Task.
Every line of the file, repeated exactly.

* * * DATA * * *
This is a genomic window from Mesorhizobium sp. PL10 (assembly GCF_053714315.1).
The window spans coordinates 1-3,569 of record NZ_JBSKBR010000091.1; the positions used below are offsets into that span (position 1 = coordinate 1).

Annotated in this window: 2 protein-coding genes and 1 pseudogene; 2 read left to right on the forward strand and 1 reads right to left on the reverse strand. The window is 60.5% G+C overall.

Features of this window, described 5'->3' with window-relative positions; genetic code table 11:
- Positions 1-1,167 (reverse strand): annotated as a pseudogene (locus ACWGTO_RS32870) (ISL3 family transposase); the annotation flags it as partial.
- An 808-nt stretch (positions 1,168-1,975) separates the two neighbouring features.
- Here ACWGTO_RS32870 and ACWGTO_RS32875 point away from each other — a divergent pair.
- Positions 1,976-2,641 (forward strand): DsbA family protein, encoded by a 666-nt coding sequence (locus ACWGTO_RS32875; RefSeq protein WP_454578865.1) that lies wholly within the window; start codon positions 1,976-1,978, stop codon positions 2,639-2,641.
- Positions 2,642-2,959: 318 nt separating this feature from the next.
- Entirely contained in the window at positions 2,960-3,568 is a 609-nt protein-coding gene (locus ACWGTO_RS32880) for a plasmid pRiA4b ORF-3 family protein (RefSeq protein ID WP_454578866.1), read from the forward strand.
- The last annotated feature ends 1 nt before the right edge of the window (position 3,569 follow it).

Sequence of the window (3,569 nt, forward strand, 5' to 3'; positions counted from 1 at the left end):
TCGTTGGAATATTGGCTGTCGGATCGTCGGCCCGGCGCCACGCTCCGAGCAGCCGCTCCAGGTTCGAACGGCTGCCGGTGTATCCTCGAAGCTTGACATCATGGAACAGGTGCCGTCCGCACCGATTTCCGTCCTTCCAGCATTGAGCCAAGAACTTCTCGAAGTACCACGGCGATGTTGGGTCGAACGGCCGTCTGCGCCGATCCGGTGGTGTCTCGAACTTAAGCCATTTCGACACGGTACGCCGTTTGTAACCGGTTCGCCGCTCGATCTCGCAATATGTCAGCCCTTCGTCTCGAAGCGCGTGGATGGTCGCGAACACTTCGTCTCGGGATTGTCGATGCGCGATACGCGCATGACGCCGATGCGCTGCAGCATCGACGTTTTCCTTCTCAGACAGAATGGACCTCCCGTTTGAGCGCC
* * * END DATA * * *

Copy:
This is a genomic window from Mesorhizobium sp. PL10 (assembly GCF_053714315.1).
The window spans coordinates 1-3,569 of record NZ_JBSKBR010000091.1; the positions used below are offsets into that span (position 1 = coordinate 1).

Annotated in this window: 2 protein-coding genes and 1 pseudogene; 2 read left to right on the forward strand and 1 reads right to left on the reverse strand. The window is 60.5% G+C overall.

Features of this window, described 5'->3' with window-relative positions; genetic code table 11:
- Positions 1-1,167 (reverse strand): annotated as a pseudogene (locus ACWGTO_RS32870) (ISL3 family transposase); the annotation flags it as partial.
- An 808-nt stretch (positions 1,168-1,975) separates the two neighbouring features.
- Here ACWGTO_RS32870 and ACWGTO_RS32875 point away from each other — a divergent pair.
- Positions 1,976-2,641 (forward strand): DsbA family protein, encoded by a 666-nt coding sequence (locus ACWGTO_RS32875; RefSeq protein WP_454578865.1) that lies wholly within the window; start codon positions 1,976-1,978, stop codon positions 2,639-2,641.
- Positions 2,642-2,959: 318 nt separating this feature from the next.
- Entirely contained in the window at positions 2,960-3,568 is a 609-nt protein-coding gene (locus ACWGTO_RS32880) for a plasmid pRiA4b ORF-3 family protein (RefSeq protein ID WP_454578866.1), read from the forward strand.
- The last annotated feature ends 1 nt before the right edge of the window (position 3,569 follow it).

Sequence of the window (3,569 nt, forward strand, 5' to 3'; positions counted from 1 at the left end):
TCGTTGGAATATTGGCTGTCGGATCGTCGGCCCGGCGCCACGCTCCGAGCAGCCGCTCCAGGTTCGAACGGCTGCCGGTGTATCCTCGAAGCTTGACATCATGGAACAGGTGCCGTCCGCACCGATTTCCGTCCTTCCAGCATTGAGCCAAGAACTTCTCGAAGTACCACGGCGATGTTGGGTCGAACGGCCGTCTGCGCCGATCCGGTGGTGTCTCGAACTTAAGCCATTTCGACACGGTACGCCGTTTGTAACCGGTTCGCCGCTCGATCTCGCAATATGTCAGCCCTTCGTCTCGAAGCGCGTGGATGGTCGCGAACACTTCGTCTCGGGATTGTCGATGCGCGATACGCGCATGACGCCGATGCGCTGCAGCATCGACGTTTTCCTTCTCAGACAGAATGGACCTCCCGTTTGAGCGCC